There is one major reason there is a sense of anger over the Feeds feature.
It damages what privacy was left on Facebook. Before Feeds, it was already easy enough to stalk anyone at your school, and everyone on your friends list; but with the advent of Feeds, it is now nearly impossible not to be “stalked” or to “stalk”
Without even trying an individual now knows the changing relationship status of individuals on their friends list, the new “friendships” added by users, and the photos tagged by either a user or a user’s friends.
It is almost impossible now to keep your information to yourself. In the last year this has become incredibly important as we have seen judicial actions brought against students based solely on photos posted on facebook, we have heard of cases concerning actual stalking where Facebook was the accused main form of information, and we have seen employers who have begun using Facebook to check on potential employees.
Before Feeds there were steps that could be taken to prevent your information becoming everyone’s property; now there is literally no option to prevent your information from going completely public.
This feature was not requested by the users, and the users are not given a chance to opt out of it.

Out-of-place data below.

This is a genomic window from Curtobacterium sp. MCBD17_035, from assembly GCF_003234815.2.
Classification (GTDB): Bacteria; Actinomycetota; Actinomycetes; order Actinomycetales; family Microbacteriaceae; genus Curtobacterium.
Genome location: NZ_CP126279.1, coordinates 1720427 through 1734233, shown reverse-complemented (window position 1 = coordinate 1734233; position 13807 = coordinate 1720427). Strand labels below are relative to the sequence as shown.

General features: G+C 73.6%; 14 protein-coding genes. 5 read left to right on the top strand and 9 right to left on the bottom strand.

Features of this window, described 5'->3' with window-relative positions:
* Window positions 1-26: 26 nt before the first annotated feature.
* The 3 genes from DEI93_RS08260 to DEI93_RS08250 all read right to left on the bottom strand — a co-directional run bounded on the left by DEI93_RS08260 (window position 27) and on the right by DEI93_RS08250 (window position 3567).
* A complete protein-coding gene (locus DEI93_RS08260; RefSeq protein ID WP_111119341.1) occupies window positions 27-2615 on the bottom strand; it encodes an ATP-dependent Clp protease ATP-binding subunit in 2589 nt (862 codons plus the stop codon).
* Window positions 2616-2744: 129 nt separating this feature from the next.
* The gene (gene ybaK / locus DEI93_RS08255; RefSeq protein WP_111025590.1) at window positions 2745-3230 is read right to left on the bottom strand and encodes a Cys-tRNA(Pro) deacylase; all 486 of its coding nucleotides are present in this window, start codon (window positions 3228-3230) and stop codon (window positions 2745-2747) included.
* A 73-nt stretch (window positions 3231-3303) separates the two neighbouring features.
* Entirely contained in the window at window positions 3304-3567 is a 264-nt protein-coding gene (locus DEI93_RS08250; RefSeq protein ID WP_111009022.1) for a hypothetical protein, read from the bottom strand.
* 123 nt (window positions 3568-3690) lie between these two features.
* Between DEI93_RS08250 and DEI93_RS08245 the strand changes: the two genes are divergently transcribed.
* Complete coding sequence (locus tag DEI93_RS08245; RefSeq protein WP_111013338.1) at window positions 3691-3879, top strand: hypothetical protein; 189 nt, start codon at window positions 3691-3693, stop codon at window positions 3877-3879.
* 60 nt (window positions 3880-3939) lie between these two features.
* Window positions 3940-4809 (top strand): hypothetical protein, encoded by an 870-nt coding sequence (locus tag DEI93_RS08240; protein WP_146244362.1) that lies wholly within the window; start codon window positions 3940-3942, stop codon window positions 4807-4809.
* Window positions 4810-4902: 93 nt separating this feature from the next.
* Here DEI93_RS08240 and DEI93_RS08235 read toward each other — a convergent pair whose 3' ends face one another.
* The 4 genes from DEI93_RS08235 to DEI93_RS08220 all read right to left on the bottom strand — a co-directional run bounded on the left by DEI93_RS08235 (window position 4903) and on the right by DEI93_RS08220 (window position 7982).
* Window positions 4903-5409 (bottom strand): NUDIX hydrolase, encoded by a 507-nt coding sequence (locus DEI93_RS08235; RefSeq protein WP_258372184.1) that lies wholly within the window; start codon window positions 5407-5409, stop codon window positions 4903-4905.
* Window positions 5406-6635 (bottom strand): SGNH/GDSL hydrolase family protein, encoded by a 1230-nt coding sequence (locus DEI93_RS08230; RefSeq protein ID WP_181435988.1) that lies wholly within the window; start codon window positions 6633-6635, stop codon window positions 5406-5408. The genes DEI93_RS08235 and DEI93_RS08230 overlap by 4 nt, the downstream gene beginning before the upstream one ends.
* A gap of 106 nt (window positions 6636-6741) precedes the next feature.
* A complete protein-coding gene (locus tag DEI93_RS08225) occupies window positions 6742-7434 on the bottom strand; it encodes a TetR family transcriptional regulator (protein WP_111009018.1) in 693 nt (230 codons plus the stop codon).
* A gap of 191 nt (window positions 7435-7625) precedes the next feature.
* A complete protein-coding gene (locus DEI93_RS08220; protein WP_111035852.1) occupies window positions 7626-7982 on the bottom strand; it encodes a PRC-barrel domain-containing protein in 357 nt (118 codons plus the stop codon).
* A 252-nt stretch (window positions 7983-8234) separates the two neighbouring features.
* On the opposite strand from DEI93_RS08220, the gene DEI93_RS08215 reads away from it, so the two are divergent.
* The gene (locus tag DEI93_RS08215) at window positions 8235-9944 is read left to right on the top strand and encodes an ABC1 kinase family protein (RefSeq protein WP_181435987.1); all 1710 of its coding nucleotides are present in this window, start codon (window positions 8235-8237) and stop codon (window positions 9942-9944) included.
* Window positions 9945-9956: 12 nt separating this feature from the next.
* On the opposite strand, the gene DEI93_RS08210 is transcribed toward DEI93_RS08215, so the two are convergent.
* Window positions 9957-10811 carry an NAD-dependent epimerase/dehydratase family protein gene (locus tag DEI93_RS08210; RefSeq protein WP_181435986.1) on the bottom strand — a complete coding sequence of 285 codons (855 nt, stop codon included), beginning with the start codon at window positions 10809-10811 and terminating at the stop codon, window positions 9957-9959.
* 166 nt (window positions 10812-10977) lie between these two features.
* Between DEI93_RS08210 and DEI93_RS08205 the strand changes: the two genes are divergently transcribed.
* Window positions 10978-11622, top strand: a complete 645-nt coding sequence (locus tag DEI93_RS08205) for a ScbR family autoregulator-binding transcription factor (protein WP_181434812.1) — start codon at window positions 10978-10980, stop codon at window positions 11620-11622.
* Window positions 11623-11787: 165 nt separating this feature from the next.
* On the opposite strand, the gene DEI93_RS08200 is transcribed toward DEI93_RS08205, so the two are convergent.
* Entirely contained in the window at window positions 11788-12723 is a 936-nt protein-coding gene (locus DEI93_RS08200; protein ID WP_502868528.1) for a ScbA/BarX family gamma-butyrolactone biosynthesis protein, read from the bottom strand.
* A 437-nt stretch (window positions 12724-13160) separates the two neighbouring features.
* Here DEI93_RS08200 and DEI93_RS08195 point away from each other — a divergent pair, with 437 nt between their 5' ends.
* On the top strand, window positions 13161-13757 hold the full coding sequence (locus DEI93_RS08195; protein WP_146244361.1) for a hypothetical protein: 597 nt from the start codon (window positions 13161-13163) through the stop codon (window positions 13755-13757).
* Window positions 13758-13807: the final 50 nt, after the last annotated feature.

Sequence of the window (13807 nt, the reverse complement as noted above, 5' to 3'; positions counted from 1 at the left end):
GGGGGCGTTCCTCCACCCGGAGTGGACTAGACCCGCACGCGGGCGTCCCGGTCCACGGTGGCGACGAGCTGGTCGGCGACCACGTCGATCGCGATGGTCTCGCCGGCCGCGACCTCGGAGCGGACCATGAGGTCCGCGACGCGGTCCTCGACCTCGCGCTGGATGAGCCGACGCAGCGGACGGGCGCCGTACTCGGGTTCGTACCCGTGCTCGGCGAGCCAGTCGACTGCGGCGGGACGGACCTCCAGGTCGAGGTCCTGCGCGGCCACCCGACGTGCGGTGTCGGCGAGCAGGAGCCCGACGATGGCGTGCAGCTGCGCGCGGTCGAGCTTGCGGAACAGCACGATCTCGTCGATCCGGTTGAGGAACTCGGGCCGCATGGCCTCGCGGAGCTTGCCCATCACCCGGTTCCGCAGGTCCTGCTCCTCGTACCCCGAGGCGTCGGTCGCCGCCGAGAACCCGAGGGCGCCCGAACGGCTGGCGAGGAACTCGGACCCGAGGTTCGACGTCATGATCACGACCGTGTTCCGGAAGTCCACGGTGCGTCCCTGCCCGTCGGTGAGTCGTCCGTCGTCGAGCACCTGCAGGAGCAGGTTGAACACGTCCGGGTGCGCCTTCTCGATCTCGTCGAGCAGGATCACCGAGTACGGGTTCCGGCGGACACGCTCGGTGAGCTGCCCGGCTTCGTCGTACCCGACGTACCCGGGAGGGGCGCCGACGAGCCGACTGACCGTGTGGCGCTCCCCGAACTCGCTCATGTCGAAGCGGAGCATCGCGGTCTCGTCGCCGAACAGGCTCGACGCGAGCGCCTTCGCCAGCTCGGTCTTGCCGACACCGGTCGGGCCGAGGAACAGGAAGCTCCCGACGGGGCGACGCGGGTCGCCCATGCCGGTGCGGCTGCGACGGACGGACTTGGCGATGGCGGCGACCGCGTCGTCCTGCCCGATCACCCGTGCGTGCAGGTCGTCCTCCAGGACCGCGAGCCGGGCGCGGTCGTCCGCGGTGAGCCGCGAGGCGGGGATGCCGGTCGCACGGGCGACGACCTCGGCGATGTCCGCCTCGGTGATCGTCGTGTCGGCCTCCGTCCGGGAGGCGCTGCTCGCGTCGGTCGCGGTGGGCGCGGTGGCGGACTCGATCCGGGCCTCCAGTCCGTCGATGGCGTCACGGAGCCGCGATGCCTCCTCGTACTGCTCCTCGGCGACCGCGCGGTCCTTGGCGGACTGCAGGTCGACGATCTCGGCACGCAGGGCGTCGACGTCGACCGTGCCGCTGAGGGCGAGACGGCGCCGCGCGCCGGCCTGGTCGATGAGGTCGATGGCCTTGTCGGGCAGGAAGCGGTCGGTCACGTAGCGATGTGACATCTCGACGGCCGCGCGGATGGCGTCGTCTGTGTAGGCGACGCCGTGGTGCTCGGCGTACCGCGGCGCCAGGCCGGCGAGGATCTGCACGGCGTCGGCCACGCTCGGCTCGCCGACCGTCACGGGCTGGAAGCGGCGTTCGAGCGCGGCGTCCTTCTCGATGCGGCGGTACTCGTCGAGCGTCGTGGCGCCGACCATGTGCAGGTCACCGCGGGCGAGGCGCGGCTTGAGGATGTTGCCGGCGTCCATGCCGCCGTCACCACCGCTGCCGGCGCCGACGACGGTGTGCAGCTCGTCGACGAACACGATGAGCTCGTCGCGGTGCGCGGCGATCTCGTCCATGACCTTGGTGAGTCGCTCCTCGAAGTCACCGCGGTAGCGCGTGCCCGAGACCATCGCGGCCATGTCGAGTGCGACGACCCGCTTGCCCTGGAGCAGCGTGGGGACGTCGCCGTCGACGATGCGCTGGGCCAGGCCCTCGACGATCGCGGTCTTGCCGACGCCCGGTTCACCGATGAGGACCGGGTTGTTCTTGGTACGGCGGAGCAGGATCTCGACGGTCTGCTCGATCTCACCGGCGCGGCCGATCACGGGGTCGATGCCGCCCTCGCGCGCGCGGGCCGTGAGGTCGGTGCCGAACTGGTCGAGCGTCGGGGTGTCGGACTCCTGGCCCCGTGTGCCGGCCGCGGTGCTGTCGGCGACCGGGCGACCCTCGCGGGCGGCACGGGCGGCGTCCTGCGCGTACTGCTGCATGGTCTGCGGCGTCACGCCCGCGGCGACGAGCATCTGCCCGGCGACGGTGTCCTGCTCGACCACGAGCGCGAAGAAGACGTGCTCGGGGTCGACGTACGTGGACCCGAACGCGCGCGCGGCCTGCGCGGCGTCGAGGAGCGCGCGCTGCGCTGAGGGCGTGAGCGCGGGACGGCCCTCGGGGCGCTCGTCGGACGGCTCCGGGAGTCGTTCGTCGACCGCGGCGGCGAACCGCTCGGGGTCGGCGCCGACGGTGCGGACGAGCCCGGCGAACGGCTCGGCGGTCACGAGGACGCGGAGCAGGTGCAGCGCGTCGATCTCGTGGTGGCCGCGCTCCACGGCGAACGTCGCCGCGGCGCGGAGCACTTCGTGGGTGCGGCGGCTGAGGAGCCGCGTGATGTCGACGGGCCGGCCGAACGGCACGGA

There are other reasons users are complaining, ranging from the fact it takes away the time-wasting aspect of Facebook to aesthetic complaints about the new look.
Clearly there is a desire to not have Feeds be the Facebook standard.
We didn’t take away any privacy options. [Your privacy options remain the same.] The privacy rules haven’t changed. None of your information is visible to anyone who couldn’t see it before the changes. If you turned off your wall to non-friends, no one who is not your friend will be able to see a post on your wall. Your friends can still see it; it hasn’t changed. Secret groups and secret events remain secret from other people. Pokes and messages remain as private interactions. Nothing you do is being broadcast; rather, it is being shared with people who care about what you do—your friends.